SAMBALPUR: Sambalpur District Headquarters Hospital (DHH) is set for a major revamp with completion of several development works. While it remains to be seen whether authorities are able to maintain the infrastructure for long, there is no denying the fact that there has been a rise in inflow of patients to the hospital.
All encroachments in front of the 223-bed DHH have been cleared and the long-standing problem of parking has been addressed. A new public toilet has also come up on the premises of the hospital, electrical accessories are being replaced and hospital building is repaired. An underground sump to store water is also developed to bring an end to the perennial water woes of the hospital. This apart, Central Registration System (CRS) has been introduced and a copy of prescription is retained to promote free medicine available in the hospital. Moreover, ECG facility has been restored and Internet surveillance introduced. The District Collector is accessing the developments on regular basis to monitor the functioning of the hospital. Laminates have also been installed in the walls of the hospital.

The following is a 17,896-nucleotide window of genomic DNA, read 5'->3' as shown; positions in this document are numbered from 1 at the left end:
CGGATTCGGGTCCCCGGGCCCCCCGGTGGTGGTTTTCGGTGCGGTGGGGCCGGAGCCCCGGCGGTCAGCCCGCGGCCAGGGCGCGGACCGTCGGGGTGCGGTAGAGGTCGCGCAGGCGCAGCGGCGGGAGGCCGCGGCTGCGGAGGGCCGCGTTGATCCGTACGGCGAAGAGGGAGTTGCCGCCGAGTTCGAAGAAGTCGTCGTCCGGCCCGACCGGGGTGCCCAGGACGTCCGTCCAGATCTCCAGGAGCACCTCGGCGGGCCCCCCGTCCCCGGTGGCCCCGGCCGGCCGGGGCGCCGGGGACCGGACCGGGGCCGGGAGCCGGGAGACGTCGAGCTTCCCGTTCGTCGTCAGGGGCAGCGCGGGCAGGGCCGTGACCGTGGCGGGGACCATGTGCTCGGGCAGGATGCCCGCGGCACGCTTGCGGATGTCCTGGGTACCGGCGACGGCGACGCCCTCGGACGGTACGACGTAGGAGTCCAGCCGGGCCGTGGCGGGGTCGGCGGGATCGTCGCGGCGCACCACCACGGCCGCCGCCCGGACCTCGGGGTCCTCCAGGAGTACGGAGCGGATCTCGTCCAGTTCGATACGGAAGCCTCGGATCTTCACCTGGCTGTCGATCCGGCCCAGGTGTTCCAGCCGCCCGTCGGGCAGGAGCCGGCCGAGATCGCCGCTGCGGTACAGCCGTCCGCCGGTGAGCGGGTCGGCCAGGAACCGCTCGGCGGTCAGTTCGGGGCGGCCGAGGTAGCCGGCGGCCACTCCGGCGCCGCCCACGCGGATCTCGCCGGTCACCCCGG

With help from an NGO, a 24X7 help desk has been opened on PPP mode for convenience of patients which is providing hospital-related information to the patients. The help desk has come as a major relief for poor and BPL card holders, who are eligible for availing medical facilities free of cost on production of relevant documents.
Hospital manager Sudeep Dutta said after the help desk was opened, there has been a sharp increase in number of patients visiting the hospital for medical attention. Earlier, around 800 patients used to come to the DHH on a daily basis and their number has gone up to 1700, he said. He revealed that earlier, patients were ignorant about specialist doctors available, outdoor patient facilities, provision for free medicine and free diagnostic tests in the hospital. The help desk is acting as a nodal centre to ensure that patients and their attendants do not face problems to avail treatment in the hospital, he added.